Monday, March 10, 2008

Burn, Baby, BURN!

Have we taken the tragedy out of Romeo and Juliet?

Modern audiences believe ‘it is a beautiful thing to die for love’ – deep sighs all around. They are following in that nasty Romantic ‘suicide is beautiful’ nonsense.

The focus is on the wonderful resolution at the end of the story – the united families, the golden statue, the Happy Prince!


What Happy Prince? He’s pretty unhappy and threatening dire consequences as well as begrudging pardon (possibly enforced by separate laws for the clergy).

And hold on – not just a statue, but a golden one? Do I get an echo of ‘Golden Idols’ here? Earthly treasure brings no reward in heaven.

And here is the bit where the tragedy has gone through the window – they go to hell! The two silly children commit suicide and are consequently condemned to eternal damnation.

Romeo and Juliet BURN!

There is the tragedy – that is what we, following the Romantic reinterpretation, have lost – not a beautiful pagan ‘cut out in stars’ ending, swelling strings and a beautiful death – cacophony, devils, eternal pain!

Bring back the Shakespeare!


Ian Thal said...

That's part of what is so brilliant about Romeo and Juliet, plotwise, it starts off very much like a commedia dell'arte scenario and then Mercutio is killed and all the conventions that normally lead to a happy resolution only lead to greater calamity-- so that the only way out is damnation.

It must have been shocking to 16th century audiences, who must have assumed they were watching a romantic comedy.

Alan K.Farrar said...

Depends if they read the Playbill!

If it was publicised as 'The Lamentable Tragedy of Romeo and Juliet' - then they would be wanting to know why it was so 'Romantic!'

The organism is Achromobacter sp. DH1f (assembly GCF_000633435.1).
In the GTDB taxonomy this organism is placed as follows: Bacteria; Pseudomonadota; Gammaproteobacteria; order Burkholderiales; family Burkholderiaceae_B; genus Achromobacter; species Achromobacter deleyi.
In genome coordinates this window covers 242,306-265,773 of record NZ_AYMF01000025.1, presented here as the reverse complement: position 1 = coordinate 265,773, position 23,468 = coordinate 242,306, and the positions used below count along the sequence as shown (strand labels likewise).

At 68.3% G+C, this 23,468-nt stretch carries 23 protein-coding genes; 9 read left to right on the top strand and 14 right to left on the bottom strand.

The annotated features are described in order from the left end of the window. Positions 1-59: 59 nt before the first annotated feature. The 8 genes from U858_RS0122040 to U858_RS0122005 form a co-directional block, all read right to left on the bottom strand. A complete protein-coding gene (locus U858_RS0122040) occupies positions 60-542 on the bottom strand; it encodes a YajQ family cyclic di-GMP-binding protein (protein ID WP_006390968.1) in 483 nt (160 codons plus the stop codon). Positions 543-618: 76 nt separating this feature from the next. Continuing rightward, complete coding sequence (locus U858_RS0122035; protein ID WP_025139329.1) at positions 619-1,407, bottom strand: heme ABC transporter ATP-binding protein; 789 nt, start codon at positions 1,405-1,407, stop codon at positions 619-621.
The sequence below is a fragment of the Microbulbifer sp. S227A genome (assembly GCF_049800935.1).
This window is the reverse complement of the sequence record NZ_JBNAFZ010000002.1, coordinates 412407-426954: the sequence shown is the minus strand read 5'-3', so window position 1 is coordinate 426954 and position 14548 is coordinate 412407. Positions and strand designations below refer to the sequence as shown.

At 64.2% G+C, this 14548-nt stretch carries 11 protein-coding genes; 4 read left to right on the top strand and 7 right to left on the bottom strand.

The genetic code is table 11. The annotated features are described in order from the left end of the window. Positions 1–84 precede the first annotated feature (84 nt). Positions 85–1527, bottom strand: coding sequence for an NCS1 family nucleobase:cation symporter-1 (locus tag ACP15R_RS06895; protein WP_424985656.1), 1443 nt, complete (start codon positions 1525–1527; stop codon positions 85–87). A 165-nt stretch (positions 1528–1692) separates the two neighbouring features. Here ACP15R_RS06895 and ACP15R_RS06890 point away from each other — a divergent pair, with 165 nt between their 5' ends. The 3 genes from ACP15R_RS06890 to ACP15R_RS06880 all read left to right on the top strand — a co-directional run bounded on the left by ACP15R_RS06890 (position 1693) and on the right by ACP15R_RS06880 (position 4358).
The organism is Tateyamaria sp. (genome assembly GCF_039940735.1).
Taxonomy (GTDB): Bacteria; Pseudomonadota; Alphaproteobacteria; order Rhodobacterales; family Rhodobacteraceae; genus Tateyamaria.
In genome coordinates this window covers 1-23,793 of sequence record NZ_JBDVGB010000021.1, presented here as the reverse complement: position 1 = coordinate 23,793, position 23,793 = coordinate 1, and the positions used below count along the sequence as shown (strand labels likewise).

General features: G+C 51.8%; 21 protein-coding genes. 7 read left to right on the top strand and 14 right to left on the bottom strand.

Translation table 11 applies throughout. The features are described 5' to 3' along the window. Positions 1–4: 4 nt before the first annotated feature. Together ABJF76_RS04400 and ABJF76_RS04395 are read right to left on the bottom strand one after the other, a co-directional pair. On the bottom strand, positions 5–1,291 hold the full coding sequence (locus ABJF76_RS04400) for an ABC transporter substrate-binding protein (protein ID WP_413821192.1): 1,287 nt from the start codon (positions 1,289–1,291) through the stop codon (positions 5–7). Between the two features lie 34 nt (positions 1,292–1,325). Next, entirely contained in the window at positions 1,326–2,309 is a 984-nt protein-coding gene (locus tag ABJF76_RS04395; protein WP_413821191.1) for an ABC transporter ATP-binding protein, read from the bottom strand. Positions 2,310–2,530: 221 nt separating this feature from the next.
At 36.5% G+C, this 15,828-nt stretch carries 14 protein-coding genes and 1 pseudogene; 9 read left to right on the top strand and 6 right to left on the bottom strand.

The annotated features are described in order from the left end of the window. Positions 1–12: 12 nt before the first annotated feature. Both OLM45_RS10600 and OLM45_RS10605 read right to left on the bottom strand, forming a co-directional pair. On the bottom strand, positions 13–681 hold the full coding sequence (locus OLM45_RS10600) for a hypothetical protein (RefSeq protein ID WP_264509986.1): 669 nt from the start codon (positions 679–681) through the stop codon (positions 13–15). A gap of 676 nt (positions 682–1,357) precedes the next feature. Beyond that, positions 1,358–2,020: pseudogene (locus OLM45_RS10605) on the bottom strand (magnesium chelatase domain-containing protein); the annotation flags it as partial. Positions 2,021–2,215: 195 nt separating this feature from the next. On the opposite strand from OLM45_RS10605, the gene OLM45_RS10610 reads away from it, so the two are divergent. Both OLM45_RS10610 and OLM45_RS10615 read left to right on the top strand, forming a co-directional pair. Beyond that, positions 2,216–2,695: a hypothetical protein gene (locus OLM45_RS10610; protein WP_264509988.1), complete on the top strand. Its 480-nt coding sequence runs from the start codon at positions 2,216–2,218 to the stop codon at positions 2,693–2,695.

Which is a nice link to the post above.

Ian Thal said...

Depends if they could read!

Alan K.Farrar said...

Literacy rates were high then - including many women who could read but were not able to write (Germaine Greer makes the point about Ann Hathaway in 'Shakespeare's Wife').

In fact, it was only after the introduction of compulsory education (late in the 19th/early 20th century) for all that literacy reached the same level again.

Funny old world isn't it.

Ian Thal said...

Interesting. So the comic routine with the illiterate Capulet servant was not at the expense of the groundlings in attendance.

Now what was the cause of the decline in literacy? Was it related to the Protectorate?

Alan K.Farrar said...

There certainly were illiterate groundlings - but not as many as that (I actually taught in a school in England before I left the country that had been founded in Mary's time - it was in the state sector and had a history of over 450 years - and had been started in quite a small town).

Industrial Revolution, social upheaval and population explosion all had a lot to do with the decline.

Gedaly said...

Yes yes yes! i fully agree with you. I don't like how romanticized the ending of the play is in most productions. It's NOT beautiful. It's a complete tragedy. The resolution at the end is not wonderful! The families' children had to DIE a horrible before their parents realize their feud was wrong.

I want to see Romeo take poison and gag and vomit and Juliet stab herself and see her horrible pain and bleed all over Romeo. Maybe then people will see the tragedy of the piece.